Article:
Thursday, February 08, 2007

A Pocket of Peace Inside the War


Opposites attract. We are all familiar with the phrase. Sometimes the chasm between opposing things can seem so large as to be unfathomable. There are other times when the microscopic filament that is the line between opposites is so small that we are able to cross it multiple times without even thinking or even doing so deliberately.
(Photo taken by Ronald Andrew "Andy" Hoskinson. Visit his website at http://www.hoskinson.net/gulfwar/)


This morning I was listening to an interview with Bruce Feiler on my local NPR station. Bruce Feiler (don't worry, I had no clue who he was before this morning, either) is the host of the PBS series "Walking the Bible" and has written books chronicling his travels through the Middle East while attempting to locate many of the critical places written about in the bible. While I don't consider myself a "believer" of the Christian God (or any other single entity, for that matter), I found the dialogue captivating. At one point, Mr. Feiler was describing the role of military chaplains as masters of interfaith dialogue. He brought up the point that, despite the aggressive, conservative stereotype of the American armed forces, in some social sense, they have been pioneers. The military was integrated racially long before the rest of American society was out of necessity, and they are also necessarily respectful of varying religions, perhaps more so than our culture at large.


I found it fascinating that when we must, for practical purposes, work together and find ways to live in harmony with opposing viewpoints, we tend to do so much more readily. Perhaps it is easier to put aside our differences when our overarching goals are the same. Maybe it is that we are all respectful of the same authority and are unwilling to question it when we are commanded to collaborate. I know that when I do not, as a parent, make my rules crystal clear, my children feel more compelled to challenge them and use every inch of wiggle room they've been allowed. When I lay down the law in no uncertain terms, they may struggle initially, but then they relax and move forward within their narrower boundaries.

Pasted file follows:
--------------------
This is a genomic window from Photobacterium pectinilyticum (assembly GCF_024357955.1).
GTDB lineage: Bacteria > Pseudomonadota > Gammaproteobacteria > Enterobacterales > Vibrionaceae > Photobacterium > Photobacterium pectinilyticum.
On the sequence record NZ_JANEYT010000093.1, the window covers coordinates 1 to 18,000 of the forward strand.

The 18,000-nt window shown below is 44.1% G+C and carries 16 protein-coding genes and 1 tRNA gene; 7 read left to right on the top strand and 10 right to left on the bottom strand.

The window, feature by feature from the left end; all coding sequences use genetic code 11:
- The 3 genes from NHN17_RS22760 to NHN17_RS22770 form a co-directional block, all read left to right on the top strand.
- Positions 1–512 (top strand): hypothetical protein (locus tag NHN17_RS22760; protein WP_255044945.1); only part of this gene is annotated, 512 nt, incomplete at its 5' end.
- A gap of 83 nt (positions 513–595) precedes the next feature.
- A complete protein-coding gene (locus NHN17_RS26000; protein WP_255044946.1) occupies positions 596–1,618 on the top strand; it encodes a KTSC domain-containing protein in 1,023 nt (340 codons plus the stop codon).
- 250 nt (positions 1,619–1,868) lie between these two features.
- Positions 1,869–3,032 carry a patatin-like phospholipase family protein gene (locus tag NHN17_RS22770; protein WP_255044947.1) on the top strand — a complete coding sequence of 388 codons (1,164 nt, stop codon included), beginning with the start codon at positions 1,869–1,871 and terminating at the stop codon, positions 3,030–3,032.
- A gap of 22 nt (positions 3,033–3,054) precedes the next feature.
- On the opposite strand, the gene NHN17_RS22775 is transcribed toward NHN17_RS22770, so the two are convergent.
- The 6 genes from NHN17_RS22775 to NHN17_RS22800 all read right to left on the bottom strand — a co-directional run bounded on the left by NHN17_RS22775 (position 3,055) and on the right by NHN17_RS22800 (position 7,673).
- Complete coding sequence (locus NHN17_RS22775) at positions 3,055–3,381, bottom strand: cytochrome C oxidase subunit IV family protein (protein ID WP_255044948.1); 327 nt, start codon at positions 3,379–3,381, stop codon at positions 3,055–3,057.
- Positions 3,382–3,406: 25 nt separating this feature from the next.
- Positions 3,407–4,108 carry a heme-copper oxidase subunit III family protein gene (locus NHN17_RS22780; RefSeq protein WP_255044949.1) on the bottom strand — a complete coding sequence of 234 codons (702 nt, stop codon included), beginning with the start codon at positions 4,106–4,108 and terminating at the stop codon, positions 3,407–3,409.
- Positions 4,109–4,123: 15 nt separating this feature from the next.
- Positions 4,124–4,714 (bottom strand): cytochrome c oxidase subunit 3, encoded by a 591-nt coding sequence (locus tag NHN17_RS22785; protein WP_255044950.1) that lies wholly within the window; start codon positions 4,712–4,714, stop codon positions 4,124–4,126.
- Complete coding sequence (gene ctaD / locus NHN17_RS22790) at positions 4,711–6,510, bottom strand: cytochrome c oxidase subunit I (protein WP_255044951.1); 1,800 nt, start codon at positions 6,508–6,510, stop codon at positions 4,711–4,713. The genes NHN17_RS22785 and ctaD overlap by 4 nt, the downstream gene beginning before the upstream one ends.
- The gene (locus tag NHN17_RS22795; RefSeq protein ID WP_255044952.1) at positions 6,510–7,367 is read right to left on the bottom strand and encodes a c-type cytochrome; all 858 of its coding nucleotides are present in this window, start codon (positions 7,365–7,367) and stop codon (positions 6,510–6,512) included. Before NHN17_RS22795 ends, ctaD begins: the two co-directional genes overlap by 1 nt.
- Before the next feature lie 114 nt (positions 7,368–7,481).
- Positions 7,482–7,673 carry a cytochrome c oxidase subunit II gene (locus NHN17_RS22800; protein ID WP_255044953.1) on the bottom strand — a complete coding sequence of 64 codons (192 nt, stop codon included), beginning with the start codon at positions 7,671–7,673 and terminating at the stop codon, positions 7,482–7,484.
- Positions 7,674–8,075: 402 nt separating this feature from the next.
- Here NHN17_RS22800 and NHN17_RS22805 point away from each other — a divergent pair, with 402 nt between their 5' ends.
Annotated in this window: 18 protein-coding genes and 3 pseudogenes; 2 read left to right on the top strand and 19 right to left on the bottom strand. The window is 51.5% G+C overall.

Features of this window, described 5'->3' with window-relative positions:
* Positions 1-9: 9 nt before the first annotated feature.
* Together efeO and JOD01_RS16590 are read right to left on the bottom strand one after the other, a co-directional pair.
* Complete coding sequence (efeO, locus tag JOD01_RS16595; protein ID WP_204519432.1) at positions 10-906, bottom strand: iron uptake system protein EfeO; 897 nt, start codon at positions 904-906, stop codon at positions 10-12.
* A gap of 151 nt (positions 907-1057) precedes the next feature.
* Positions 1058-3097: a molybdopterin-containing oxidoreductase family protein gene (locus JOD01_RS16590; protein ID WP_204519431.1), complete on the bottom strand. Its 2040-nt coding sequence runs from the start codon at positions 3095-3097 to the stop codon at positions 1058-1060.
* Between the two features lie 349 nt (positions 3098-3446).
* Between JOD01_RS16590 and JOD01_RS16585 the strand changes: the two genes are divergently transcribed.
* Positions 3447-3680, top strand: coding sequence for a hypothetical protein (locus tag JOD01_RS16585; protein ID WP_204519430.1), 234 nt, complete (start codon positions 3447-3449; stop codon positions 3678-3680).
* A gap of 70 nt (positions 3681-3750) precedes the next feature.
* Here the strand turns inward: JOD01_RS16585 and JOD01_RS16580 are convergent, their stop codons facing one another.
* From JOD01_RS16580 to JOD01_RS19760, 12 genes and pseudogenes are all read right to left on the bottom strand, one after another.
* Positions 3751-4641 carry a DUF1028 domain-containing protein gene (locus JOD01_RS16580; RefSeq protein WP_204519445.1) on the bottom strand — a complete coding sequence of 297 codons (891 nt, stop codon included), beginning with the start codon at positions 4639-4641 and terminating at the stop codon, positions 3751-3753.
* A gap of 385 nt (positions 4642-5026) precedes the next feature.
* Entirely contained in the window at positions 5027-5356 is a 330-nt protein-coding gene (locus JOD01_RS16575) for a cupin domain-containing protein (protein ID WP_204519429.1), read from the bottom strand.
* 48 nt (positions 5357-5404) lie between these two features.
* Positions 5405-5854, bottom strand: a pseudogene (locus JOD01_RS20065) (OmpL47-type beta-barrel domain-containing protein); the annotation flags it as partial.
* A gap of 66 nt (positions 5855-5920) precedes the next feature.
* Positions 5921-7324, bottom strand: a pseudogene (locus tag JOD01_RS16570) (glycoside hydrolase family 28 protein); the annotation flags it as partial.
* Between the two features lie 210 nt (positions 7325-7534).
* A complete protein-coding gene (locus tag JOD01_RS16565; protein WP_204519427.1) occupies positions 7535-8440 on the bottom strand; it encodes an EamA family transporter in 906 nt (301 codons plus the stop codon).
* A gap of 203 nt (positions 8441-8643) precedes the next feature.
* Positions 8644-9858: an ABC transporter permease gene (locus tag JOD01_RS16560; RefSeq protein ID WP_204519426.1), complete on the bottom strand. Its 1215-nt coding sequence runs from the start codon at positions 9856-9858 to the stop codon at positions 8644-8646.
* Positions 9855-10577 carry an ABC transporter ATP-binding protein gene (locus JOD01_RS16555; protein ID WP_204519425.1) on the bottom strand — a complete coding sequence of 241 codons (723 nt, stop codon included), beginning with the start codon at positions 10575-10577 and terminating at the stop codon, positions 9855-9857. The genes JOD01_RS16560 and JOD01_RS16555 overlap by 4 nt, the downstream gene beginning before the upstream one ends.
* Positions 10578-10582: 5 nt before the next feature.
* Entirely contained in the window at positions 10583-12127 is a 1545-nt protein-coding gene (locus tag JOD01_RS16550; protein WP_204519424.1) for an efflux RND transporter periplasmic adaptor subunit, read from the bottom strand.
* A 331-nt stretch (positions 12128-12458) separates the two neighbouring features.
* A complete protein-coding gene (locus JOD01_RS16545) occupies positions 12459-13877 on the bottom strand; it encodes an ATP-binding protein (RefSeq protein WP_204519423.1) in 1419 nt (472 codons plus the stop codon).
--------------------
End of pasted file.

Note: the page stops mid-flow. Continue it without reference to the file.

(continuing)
It is tragic that so many of our citizens with disparate beliefs are dying in a country where individuals with opposing religious viewpoints are intent on perpetuating the violence against their enemies. I wonder how prevalent religious arguments are among American troops in Iraq, or whether they have accepted their job without reservation and are content to put aside their own differences in order to achieve the goals they have been given. In a society where so much verbal emphasis is placed on acceptance of others and living together in harmony in our "melting pot", I find it refreshing to know that, at least in our Armed Forces, that is put into practice without hesitation. The chaplains are educated with respect to many different religious practices and are encouraged to foster interfaith discussion. They carry with them supplies to minister to injured and dying soldiers who might be Catholic, Jewish, Muslim, Christian, or otherwise. How do we capitalize on this example of peaceful co-existence in our much less dramatic lives here at home? These soldiers are facing injury, hatred, death, lack of comfort and family support, and other unknown terrors, yet they somehow manage to band together to do their jobs. How can we, as a society with every luxury available to us, adopt their willingness to move forward and focus on working collaboratively to make every life a better one and stop violence based on our differences?
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